Expected relocatable device code optimization date

Dear CUDA masters and NVIDIA people,

Another very important question is at hand. I have noticed a modest drop in my application speed when I built the source code with relocatable device code (about 20%, if not more). Even some minuscule trivial kernels with no device function calls had increased kernel times.

The thing is, there is a problem where dynamic parallelism is the most optimal solution, however, it can’t be introduced without rdc. I very much like the idea of launching kernels from the GPU based on some condition, but it simply cannot be done without this. (the workaround is copying the “flags” on the CPU, checking them there and then launching the kernels, but we want to avoid the CPU-GPU communication at any means necessary, since it is a bottleneck)

Is there any hope that linking will be optimized in the CUDA compilation trajectory any time soon so that rdc won’t create any additional overhead?

And if not, can we expect then, that we will never be able to launch kernels from the GPU and that CPU-GPU communication is unavoidable?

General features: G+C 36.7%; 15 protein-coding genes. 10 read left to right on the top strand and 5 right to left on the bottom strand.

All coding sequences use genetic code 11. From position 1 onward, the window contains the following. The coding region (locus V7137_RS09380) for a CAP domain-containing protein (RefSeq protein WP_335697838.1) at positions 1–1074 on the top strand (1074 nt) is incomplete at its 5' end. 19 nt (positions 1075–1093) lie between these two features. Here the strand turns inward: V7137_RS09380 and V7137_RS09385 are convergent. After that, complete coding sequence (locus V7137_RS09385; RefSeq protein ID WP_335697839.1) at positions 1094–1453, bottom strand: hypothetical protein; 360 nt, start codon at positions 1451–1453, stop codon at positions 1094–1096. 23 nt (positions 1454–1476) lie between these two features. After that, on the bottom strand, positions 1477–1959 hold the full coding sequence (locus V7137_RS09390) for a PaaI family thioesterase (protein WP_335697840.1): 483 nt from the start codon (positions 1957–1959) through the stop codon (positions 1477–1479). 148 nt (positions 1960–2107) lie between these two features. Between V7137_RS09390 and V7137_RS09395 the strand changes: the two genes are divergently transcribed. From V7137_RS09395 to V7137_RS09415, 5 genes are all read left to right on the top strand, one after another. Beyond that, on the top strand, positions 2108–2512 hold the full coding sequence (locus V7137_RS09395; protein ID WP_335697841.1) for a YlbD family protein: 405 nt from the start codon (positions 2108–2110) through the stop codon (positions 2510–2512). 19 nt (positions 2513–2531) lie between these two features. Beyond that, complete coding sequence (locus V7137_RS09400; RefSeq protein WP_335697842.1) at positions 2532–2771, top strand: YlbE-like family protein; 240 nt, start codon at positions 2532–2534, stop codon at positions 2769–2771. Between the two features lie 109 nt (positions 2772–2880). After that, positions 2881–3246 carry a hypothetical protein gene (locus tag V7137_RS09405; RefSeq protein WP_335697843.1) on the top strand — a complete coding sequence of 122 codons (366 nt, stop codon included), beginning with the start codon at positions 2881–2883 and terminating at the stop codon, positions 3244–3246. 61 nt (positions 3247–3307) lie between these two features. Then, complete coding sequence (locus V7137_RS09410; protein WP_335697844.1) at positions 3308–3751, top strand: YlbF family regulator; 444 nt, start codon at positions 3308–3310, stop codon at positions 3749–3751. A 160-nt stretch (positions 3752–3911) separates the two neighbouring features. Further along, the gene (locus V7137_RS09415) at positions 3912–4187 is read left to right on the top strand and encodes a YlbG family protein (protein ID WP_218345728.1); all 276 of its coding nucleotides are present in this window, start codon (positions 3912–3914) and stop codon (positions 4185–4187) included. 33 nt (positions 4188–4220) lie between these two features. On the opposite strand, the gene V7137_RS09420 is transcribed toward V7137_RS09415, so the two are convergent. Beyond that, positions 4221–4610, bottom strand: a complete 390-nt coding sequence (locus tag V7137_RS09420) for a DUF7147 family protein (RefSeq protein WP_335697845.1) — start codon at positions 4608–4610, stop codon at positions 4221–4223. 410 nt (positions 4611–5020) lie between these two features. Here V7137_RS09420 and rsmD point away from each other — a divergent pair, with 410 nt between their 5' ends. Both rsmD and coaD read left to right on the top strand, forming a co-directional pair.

You’re generally unlikely to get authoritative responses to questions asking what the future holds. I’m not saying it never happens, but there are various risks for making such statements on a public forum, so in my experience authoritative answers to such questions are rare.

NVIDIA constantly works to improve the performance of CUDA, in a range of areas. One of the things that is helpful in this respect is to have well-written test cases describing patterns of interest to our customers.

If you have such a concrete, complete test case that you’d like to submit, you can do so using the bug reporting system described at the top of this sub-forum in a sticky post.

If you want to provide a test case here, others may be able to suggest ways to improve performance currently.

A couple suggestions:

  1. make sure you are not compiling a debug project
  2. you can partition a project into modules that require rdc and those that don’t. This may help with the performance of those kernels in your project that don’t depend on rdc.

Thank you for a fast reply, I understand. Unfortunately sharing the source is out of the question.

  1. I made sure that I build with the most agressive optimizations (03)

  2. That may very well work, if it is really possible to call kernels built without rdc in the kernel that was built with rdc (i have no idea how the ABI would work under the hood to be honest). I will definitely try that out!

Thank you.